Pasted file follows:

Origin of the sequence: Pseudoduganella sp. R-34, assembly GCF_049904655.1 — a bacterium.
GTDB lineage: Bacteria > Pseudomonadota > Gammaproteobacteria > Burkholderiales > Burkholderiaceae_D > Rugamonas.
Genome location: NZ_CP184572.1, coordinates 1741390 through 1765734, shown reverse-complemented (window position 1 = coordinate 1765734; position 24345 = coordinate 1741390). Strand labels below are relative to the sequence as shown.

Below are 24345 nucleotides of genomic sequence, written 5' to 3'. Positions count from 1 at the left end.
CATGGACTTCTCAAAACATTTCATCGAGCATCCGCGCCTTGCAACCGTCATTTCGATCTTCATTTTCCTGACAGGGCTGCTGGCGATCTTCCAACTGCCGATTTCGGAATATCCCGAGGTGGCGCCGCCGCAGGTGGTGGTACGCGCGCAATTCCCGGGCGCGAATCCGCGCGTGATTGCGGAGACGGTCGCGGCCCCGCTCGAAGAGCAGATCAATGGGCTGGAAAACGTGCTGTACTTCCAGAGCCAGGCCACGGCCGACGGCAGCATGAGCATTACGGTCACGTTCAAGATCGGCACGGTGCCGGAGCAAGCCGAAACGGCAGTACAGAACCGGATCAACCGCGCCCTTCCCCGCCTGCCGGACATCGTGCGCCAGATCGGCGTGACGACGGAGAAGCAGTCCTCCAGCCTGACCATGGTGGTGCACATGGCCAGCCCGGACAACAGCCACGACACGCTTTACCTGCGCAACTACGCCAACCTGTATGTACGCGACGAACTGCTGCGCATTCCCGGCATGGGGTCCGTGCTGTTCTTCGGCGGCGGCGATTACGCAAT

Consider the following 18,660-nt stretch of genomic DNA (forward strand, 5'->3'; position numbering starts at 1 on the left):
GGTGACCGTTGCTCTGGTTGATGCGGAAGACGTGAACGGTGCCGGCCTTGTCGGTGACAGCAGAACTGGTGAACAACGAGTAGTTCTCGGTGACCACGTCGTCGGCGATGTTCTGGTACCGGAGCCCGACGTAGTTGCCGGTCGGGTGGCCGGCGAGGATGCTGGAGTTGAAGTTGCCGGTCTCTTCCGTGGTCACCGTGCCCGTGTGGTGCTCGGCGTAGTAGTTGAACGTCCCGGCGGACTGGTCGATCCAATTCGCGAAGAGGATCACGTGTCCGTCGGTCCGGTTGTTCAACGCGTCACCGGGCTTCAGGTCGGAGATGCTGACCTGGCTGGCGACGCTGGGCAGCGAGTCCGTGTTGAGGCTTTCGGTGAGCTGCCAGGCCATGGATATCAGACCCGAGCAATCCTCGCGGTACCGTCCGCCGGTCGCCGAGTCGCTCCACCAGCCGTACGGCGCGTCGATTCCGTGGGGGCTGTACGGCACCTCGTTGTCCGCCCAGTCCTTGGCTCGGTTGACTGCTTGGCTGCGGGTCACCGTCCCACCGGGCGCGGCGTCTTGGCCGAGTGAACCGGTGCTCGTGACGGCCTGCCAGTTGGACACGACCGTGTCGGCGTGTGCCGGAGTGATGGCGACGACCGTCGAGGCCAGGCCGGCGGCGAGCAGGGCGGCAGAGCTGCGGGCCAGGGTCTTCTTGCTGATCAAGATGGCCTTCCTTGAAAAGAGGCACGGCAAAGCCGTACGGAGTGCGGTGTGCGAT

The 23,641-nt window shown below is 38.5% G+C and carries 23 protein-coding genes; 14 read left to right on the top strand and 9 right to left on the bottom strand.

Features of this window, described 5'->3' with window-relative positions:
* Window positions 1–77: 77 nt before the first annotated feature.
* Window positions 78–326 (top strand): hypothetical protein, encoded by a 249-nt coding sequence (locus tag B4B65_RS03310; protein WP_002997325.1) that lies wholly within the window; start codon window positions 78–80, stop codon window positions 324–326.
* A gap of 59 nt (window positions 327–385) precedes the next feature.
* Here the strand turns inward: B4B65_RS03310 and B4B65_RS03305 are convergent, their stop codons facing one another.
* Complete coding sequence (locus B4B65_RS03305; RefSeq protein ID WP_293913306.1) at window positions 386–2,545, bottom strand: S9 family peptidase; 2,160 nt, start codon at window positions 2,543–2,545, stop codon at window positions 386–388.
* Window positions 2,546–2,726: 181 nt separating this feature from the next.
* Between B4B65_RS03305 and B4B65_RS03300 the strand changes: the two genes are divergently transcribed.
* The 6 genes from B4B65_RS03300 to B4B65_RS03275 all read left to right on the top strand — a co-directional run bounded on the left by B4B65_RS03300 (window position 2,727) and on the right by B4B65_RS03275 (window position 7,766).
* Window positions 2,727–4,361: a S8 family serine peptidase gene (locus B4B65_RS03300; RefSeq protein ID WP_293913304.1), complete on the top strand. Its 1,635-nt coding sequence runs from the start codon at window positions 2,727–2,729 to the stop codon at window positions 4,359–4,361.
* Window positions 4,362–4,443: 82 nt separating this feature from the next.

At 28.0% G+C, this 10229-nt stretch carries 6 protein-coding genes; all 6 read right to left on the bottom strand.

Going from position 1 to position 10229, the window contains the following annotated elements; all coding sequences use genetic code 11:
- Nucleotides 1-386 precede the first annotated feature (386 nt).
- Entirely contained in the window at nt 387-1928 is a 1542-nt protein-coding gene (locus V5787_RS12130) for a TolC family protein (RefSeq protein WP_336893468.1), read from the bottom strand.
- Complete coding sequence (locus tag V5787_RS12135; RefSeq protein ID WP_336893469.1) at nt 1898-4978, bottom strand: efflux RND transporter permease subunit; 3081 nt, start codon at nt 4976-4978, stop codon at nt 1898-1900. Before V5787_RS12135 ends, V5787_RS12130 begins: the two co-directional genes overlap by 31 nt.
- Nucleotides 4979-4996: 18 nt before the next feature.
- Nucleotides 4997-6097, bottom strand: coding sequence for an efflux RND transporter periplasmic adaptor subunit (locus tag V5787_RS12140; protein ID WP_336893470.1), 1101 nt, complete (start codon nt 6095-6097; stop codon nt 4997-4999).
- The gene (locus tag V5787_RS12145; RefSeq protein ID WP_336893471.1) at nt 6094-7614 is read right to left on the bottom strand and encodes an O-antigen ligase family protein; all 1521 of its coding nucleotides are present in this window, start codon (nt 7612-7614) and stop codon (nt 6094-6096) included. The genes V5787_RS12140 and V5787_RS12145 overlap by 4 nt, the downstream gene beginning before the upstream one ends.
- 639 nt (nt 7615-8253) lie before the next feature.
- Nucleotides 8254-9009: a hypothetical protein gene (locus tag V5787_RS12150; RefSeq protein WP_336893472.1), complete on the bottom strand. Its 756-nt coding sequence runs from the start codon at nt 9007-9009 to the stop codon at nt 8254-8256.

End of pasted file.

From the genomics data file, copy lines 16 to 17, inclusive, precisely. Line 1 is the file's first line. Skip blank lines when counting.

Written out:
* Between B4B65_RS03305 and B4B65_RS03300 the strand changes: the two genes are divergently transcribed.
* The 6 genes from B4B65_RS03300 to B4B65_RS03275 all read left to right on the top strand — a co-directional run bounded on the left by B4B65_RS03300 (window position 2,727) and on the right by B4B65_RS03275 (window position 7,766).